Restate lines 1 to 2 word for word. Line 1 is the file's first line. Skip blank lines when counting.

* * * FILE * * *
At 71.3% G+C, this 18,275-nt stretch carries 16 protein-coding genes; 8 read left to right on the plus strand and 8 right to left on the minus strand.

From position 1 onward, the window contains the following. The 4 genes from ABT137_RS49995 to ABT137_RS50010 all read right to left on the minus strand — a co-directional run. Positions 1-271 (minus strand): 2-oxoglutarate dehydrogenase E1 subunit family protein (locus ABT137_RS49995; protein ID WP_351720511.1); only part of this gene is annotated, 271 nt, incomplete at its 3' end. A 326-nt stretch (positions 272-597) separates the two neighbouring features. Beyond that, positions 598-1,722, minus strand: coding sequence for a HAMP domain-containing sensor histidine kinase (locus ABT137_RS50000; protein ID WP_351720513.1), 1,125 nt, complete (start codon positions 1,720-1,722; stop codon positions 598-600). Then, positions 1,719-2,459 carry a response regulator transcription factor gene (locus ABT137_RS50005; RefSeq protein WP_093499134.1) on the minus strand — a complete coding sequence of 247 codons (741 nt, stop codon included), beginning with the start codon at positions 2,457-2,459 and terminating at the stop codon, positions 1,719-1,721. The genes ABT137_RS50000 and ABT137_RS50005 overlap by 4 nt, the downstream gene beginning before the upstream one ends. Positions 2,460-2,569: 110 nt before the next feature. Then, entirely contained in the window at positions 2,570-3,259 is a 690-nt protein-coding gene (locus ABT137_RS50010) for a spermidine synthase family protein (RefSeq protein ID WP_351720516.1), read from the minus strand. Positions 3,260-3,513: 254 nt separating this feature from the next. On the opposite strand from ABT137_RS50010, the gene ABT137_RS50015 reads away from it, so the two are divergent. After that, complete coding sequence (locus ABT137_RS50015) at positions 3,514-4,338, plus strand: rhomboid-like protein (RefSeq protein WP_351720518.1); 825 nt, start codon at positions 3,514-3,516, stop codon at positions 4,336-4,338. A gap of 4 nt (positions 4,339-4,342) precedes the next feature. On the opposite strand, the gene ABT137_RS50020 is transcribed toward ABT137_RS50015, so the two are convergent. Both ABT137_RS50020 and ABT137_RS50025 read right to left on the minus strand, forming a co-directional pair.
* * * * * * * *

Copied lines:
At 71.3% G+C, this 18,275-nt stretch carries 16 protein-coding genes; 8 read left to right on the plus strand and 8 right to left on the minus strand.

From position 1 onward, the window contains the following. The 4 genes from ABT137_RS49995 to ABT137_RS50010 all read right to left on the minus strand — a co-directional run. Positions 1-271 (minus strand): 2-oxoglutarate dehydrogenase E1 subunit family protein (locus ABT137_RS49995; protein ID WP_351720511.1); only part of this gene is annotated, 271 nt, incomplete at its 3' end. A 326-nt stretch (positions 272-597) separates the two neighbouring features. Beyond that, positions 598-1,722, minus strand: coding sequence for a HAMP domain-containing sensor histidine kinase (locus ABT137_RS50000; protein ID WP_351720513.1), 1,125 nt, complete (start codon positions 1,720-1,722; stop codon positions 598-600). Then, positions 1,719-2,459 carry a response regulator transcription factor gene (locus ABT137_RS50005; RefSeq protein WP_093499134.1) on the minus strand — a complete coding sequence of 247 codons (741 nt, stop codon included), beginning with the start codon at positions 2,457-2,459 and terminating at the stop codon, positions 1,719-1,721. The genes ABT137_RS50000 and ABT137_RS50005 overlap by 4 nt, the downstream gene beginning before the upstream one ends. Positions 2,460-2,569: 110 nt before the next feature. Then, entirely contained in the window at positions 2,570-3,259 is a 690-nt protein-coding gene (locus ABT137_RS50010) for a spermidine synthase family protein (RefSeq protein ID WP_351720516.1), read from the minus strand. Positions 3,260-3,513: 254 nt separating this feature from the next. On the opposite strand from ABT137_RS50010, the gene ABT137_RS50015 reads away from it, so the two are divergent. After that, complete coding sequence (locus ABT137_RS50015) at positions 3,514-4,338, plus strand: rhomboid-like protein (RefSeq protein WP_351720518.1); 825 nt, start codon at positions 3,514-3,516, stop codon at positions 4,336-4,338. A gap of 4 nt (positions 4,339-4,342) precedes the next feature. On the opposite strand, the gene ABT137_RS50020 is transcribed toward ABT137_RS50015, so the two are convergent. Both ABT137_RS50020 and ABT137_RS50025 read right to left on the minus strand, forming a co-directional pair.